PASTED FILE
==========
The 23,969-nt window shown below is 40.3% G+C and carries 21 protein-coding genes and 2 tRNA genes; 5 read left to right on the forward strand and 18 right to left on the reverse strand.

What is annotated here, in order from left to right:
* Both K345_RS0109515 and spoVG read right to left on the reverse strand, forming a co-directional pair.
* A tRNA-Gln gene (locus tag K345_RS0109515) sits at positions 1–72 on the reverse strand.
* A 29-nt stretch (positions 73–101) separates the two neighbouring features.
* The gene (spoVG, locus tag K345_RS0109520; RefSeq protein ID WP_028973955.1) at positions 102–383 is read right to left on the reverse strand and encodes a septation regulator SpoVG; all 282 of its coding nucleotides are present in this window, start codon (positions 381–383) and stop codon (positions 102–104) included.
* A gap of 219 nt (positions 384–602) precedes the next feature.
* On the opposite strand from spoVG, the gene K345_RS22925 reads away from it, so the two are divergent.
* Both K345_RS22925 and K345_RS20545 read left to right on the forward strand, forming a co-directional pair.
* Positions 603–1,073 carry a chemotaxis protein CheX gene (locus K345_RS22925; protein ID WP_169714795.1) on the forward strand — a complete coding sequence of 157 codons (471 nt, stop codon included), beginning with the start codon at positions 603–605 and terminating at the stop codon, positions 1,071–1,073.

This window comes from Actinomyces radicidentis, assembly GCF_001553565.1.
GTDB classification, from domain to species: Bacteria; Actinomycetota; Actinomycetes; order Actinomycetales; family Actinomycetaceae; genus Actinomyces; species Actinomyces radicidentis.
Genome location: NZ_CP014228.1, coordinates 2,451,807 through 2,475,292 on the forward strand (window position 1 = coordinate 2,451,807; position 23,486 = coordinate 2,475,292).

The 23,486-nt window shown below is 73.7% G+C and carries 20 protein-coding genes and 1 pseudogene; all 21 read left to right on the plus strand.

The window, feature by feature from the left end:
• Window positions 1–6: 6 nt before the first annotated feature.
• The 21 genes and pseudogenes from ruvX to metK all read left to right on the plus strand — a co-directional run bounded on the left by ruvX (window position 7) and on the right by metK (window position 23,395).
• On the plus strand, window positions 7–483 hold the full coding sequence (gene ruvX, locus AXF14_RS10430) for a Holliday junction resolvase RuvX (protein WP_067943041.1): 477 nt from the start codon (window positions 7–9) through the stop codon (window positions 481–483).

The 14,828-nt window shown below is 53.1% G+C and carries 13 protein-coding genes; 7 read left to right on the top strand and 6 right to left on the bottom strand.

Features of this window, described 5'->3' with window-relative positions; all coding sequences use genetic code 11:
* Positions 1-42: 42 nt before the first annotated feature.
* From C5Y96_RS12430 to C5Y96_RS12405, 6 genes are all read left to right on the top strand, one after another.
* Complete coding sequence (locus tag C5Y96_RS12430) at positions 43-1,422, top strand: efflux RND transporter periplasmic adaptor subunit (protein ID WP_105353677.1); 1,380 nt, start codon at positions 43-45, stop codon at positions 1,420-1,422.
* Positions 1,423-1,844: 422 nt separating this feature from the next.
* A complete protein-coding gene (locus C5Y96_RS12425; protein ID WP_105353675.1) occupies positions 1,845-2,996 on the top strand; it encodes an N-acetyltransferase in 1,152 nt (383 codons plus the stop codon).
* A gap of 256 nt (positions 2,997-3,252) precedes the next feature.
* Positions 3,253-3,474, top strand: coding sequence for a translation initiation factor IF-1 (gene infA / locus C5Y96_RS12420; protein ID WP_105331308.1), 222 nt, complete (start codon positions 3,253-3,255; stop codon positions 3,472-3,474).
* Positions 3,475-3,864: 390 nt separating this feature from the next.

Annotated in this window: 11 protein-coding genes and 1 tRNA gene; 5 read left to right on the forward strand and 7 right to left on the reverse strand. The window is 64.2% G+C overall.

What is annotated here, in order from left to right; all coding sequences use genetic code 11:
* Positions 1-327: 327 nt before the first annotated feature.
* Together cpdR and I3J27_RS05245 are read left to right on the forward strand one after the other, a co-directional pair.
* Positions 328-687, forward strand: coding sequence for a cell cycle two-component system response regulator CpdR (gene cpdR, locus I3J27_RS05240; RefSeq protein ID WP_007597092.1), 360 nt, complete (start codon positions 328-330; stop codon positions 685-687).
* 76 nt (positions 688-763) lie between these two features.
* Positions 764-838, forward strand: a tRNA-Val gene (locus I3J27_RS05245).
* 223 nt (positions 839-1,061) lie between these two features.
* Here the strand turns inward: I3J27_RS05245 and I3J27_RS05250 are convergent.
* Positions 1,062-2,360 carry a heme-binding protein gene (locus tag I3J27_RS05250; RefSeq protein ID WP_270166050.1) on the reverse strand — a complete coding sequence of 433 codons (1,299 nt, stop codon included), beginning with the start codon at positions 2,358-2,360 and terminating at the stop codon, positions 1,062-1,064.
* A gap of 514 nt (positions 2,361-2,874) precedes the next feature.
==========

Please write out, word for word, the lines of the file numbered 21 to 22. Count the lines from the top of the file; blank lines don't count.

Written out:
* Positions 1-42: 42 nt before the first annotated feature.
* From C5Y96_RS12430 to C5Y96_RS12405, 6 genes are all read left to right on the top strand, one after another.